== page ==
- The Washington Times - Tuesday, November 25, 2014

A grand jury’s decision not to indict a white police officer who killed an unarmed black teenager in Ferguson, Missouri, announced this week, could spark renewed interest in a case in Utah involving a young, unarmed man killed by a police officer outside a 7-Eleven.

The case of 20-year-old Dillon Taylor had lingered in the public mind for months but did not rise to the level of the attention devoted to the case in Ferguson, which saw a confluence of racial tension, national media interest and public statements on the matter from President Obama and Attorney General Eric H. Holder Jr.

But Taylor’s name has surfaced on social media since the announcement of the decision in the Ferguson case. Described as white and Hispanic, Taylor was shot by a non-white officer Aug. 11. That stands in contrast to the case in Ferguson where police officer Darren Wilson, who is white, shot 18-year-old Michael Brown, who is black, two days earlier.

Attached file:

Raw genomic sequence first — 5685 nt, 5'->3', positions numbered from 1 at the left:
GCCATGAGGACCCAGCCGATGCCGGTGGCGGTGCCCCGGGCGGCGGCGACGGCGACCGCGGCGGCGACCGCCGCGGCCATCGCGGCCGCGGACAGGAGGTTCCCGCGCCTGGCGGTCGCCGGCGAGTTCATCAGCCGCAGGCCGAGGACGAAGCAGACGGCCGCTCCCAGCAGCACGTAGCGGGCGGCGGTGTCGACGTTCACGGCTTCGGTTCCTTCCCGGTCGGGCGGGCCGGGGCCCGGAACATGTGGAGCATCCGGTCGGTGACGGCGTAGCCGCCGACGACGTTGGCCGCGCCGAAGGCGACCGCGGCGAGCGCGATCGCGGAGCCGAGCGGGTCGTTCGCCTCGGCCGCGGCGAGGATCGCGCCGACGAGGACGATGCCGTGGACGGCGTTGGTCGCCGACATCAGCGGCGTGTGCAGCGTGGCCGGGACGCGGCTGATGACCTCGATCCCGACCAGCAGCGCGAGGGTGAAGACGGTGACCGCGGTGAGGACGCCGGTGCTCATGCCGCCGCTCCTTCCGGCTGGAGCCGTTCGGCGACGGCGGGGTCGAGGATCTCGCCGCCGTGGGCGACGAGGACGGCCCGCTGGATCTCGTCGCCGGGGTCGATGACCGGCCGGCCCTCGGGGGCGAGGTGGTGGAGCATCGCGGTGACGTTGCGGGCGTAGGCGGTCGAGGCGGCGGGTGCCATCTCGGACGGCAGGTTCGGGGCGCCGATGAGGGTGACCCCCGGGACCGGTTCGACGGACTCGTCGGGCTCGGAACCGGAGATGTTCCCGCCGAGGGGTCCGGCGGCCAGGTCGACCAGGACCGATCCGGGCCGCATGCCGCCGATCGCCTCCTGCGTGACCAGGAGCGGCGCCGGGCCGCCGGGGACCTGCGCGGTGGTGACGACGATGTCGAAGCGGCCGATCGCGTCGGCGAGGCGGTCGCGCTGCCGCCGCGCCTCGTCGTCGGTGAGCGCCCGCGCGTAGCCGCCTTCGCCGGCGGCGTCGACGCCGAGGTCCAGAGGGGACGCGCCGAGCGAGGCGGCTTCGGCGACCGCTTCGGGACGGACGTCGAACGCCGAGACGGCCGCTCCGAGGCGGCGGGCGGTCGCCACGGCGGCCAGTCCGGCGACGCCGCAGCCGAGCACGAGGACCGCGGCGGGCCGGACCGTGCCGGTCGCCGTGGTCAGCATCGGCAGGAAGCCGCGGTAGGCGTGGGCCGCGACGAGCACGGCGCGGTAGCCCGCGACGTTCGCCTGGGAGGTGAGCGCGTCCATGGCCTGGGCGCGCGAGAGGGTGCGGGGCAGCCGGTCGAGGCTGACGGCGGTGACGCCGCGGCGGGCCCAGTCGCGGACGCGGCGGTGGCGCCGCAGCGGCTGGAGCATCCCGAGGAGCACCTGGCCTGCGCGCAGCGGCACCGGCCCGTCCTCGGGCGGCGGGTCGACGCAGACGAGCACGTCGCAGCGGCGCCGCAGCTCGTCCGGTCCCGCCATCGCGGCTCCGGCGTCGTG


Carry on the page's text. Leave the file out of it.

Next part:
Salt Lake County District Attorney Sam Gill said in late September that though Taylor was not armed when Officer Bron Cruz shot and killed him on Aug. 11, the officer was justified in the shooting.

“Officer Cruz’s belief that Dillon Taylor was armed with a gun and intended to use it against the officers was reinforced by Dillon’s actions and the acts of others,” Mr. Gill wrote in a letter to Salt Lake City Police Chief Chris Burbank, according to the Salt Lake Tribune. “By the time Dillon drew his hands from his waistband, Officer Cruz’s belief that Dillon was presenting a weapon [and … would use the weapon against officers] was reasonable.”

Officers were responding to a report of a man waving a gun around when they confronted Taylor, his brother and his cousin leaving a 7-Eleven.

His brother Jerrail Taylor told the Salt Lake Tribune that Dillon was wearing headphones and didn’t hear police until they surrounded him. Jerrail Taylor also said his brother may have been pulling up his pants before responding to a command to lie down on the ground when he was shot.

Dillon Taylor had been wanted on a $25,000 bench warrant “for a probation violation in connection with felony robbery and obstructing justice convictions,” according to the Tribune.

• David Sherfinski can be reached at dsherfinski@washingtontimes.com.

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